Humoral Immunity is mediated by antibodies, which are produced by B-lymphoctes that can differentiate into plasma cells (which produce antibodies in mass quantities) or memory cells

    Cellular Immunity is mediate by cells such as T-cells and NK cells
  15. Describe TH cells (what receptors do they have and are there different types?)
    TH cells contain CD4 receptors, which are associated with the MHC Class II, which is associated with B-lymphocytes, Macrophages, and Dendritic cells (basically all dedicated APCs)

    There are two types:

    1) TH1 - produce cytokines that stimulate macrophages to increase phagocytic activity, and promote inflammation

    2) TH2 - Activate B cells (and thus AB production)
  16. Describe TC cells
    TC cells contain the CD8 receptor, which is associated with MHC Class I, which is associated with all nucleated cells 

    Cells displaying foreign antigens via MHC Class I are killed by TC cells (IE: a virally infected cell wall presents part of the peptide as an antigen, marking the cell for termination via TC cells)

    They also release performins (which create pores in cellular walls) and granzymes (which cause apoptosis)
  17. Describe Natural Killer (NK) Cells
    NK cells are a type of lymphoid cell that is capable of killing tumor cells, virally infected cells, bacteria, fungi, and parasites (realize that they are quite unspecific)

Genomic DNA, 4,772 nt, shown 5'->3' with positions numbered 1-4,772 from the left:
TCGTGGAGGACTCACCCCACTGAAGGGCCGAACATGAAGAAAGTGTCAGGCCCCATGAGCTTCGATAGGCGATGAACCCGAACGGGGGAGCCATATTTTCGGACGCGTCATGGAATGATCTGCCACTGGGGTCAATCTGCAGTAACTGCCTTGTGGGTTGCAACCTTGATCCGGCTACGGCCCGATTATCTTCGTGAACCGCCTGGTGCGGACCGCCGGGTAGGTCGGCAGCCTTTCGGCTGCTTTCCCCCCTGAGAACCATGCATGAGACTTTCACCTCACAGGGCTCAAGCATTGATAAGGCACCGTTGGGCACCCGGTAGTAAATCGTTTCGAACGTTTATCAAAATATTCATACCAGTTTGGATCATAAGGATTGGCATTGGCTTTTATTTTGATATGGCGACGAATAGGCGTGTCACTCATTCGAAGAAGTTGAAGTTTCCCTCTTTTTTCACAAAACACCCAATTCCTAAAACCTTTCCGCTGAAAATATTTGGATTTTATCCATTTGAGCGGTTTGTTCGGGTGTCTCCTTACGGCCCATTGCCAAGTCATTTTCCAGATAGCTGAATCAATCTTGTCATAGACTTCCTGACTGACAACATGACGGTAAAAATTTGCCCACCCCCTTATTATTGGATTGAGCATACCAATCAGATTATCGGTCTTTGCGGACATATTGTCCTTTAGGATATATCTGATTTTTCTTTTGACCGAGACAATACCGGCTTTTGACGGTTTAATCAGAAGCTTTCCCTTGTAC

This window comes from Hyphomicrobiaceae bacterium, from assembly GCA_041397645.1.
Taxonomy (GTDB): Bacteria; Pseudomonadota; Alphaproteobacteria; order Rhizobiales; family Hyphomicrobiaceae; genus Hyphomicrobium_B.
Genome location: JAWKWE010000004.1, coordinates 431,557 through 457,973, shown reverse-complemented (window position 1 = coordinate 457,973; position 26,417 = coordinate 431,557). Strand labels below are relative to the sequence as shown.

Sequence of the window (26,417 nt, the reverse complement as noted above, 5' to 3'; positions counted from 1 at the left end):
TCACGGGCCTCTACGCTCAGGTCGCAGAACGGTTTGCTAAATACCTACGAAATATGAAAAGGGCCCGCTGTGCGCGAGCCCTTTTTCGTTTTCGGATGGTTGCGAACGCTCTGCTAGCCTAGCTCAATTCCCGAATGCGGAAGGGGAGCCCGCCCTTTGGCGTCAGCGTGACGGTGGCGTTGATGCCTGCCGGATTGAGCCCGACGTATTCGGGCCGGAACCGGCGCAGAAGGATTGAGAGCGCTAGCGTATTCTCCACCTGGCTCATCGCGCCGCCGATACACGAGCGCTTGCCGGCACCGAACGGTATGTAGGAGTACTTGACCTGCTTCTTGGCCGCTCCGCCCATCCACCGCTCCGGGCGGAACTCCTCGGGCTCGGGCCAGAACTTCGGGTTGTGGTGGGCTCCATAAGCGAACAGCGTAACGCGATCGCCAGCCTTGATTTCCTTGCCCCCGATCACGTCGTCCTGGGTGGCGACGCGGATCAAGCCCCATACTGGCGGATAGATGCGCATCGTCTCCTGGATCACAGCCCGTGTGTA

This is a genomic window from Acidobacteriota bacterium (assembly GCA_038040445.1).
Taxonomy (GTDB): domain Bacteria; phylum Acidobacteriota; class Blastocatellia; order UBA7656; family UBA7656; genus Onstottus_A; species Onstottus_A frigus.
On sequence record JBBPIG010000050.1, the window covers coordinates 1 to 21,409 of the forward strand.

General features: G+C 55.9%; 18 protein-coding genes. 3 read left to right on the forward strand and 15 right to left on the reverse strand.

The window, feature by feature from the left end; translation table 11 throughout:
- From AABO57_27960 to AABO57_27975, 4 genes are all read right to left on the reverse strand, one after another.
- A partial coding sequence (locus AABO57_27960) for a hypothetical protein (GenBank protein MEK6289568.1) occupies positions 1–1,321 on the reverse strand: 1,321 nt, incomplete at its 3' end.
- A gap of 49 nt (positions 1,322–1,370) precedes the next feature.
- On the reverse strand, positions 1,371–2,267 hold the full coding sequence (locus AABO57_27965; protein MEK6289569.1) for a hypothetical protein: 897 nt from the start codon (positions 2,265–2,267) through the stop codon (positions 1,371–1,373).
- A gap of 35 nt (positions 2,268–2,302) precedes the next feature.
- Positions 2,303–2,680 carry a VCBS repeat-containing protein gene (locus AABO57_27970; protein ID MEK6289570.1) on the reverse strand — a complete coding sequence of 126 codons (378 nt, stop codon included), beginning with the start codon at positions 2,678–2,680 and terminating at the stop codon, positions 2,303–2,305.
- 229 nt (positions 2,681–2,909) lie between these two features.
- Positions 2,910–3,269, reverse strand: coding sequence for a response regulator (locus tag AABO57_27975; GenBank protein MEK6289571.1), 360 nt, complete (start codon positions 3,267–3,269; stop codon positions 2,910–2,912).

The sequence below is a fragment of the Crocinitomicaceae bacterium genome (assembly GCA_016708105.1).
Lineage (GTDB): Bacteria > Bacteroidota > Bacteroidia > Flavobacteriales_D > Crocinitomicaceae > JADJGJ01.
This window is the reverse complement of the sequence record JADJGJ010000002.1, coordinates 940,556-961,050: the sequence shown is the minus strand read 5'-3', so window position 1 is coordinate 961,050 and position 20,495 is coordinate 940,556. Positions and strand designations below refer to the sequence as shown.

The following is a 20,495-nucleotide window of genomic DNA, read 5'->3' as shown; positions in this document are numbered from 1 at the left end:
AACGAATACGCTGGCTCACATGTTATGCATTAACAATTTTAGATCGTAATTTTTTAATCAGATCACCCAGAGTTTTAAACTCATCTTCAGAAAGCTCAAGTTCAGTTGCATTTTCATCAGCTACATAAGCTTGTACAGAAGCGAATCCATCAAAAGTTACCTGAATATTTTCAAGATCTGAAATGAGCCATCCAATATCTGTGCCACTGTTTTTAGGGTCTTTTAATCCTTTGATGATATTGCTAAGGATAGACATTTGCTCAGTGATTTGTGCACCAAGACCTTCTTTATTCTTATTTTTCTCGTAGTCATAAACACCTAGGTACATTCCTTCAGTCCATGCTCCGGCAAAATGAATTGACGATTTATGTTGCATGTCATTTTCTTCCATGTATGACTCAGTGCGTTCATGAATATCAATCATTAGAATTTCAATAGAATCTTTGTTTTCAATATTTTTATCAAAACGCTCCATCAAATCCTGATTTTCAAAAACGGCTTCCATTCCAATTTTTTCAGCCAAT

They are involved in the Innate Immune Response

    • They target cells by initiating apoptosis in the target cell (releasing performin and granzymes) 
    • They also produce cytokines (specifically TNF, a granuolcyte-macrophage stimulating factor) 

    Do not use Toll-like receptors

    They function as a protective mechanisms, taking place in the interval before the more powerful adaptive immune response is active
  18. What are the characteristics of Adaptive Immunity?
    Adaptive immunity is the acquired ability to recognize and destroy a particular pathogen or its products that is dependent on exposure to that antigen.

    • Specificity: Recognition of specific antigens.
    • Memory: Reaction is faster upon second infection.
    • Tolerance: Immune cells are not able to react with self antigen.
  19. Briefly describe the PAMP-to-PRR interactions of the Innate Immunity